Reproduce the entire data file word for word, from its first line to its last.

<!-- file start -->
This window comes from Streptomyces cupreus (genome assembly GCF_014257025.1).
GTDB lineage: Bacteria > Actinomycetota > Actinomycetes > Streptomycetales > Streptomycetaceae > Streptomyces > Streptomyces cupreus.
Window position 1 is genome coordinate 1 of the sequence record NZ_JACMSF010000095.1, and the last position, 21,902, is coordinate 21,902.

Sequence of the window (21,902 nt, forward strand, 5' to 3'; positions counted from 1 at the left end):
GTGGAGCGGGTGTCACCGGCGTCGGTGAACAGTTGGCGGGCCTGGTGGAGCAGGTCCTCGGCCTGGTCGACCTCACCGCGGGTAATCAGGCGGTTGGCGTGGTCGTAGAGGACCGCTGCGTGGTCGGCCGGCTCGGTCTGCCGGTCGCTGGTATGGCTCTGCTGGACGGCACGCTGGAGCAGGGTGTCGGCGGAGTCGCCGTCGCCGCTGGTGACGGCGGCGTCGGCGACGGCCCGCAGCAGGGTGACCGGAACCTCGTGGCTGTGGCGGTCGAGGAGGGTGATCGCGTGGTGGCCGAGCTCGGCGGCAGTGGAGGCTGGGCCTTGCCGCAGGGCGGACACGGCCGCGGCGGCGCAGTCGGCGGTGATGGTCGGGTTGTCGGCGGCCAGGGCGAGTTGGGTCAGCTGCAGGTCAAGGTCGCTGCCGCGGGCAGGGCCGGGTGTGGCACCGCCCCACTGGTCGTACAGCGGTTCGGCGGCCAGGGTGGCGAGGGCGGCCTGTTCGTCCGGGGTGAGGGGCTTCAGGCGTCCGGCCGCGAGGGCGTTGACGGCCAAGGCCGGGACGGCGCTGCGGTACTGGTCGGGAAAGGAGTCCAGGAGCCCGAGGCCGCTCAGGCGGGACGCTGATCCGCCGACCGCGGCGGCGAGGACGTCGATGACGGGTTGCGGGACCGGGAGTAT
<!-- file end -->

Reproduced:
This window comes from Streptomyces cupreus (genome assembly GCF_014257025.1).
GTDB lineage: Bacteria > Actinomycetota > Actinomycetes > Streptomycetales > Streptomycetaceae > Streptomyces > Streptomyces cupreus.
Window position 1 is genome coordinate 1 of the sequence record NZ_JACMSF010000095.1, and the last position, 21,902, is coordinate 21,902.

Sequence of the window (21,902 nt, forward strand, 5' to 3'; positions counted from 1 at the left end):
GTGGAGCGGGTGTCACCGGCGTCGGTGAACAGTTGGCGGGCCTGGTGGAGCAGGTCCTCGGCCTGGTCGACCTCACCGCGGGTAATCAGGCGGTTGGCGTGGTCGTAGAGGACCGCTGCGTGGTCGGCCGGCTCGGTCTGCCGGTCGCTGGTATGGCTCTGCTGGACGGCACGCTGGAGCAGGGTGTCGGCGGAGTCGCCGTCGCCGCTGGTGACGGCGGCGTCGGCGACGGCCCGCAGCAGGGTGACCGGAACCTCGTGGCTGTGGCGGTCGAGGAGGGTGATCGCGTGGTGGCCGAGCTCGGCGGCAGTGGAGGCTGGGCCTTGCCGCAGGGCGGACACGGCCGCGGCGGCGCAGTCGGCGGTGATGGTCGGGTTGTCGGCGGCCAGGGCGAGTTGGGTCAGCTGCAGGTCAAGGTCGCTGCCGCGGGCAGGGCCGGGTGTGGCACCGCCCCACTGGTCGTACAGCGGTTCGGCGGCCAGGGTGGCGAGGGCGGCCTGTTCGTCCGGGGTGAGGGGCTTCAGGCGTCCGGCCGCGAGGGCGTTGACGGCCAAGGCCGGGACGGCGCTGCGGTACTGGTCGGGAAAGGAGTCCAGGAGCCCGAGGCCGCTCAGGCGGGACGCTGATCCGCCGACCGCGGCGGCGAGGACGTCGATGACGGGTTGCGGGACCGGGAGTAT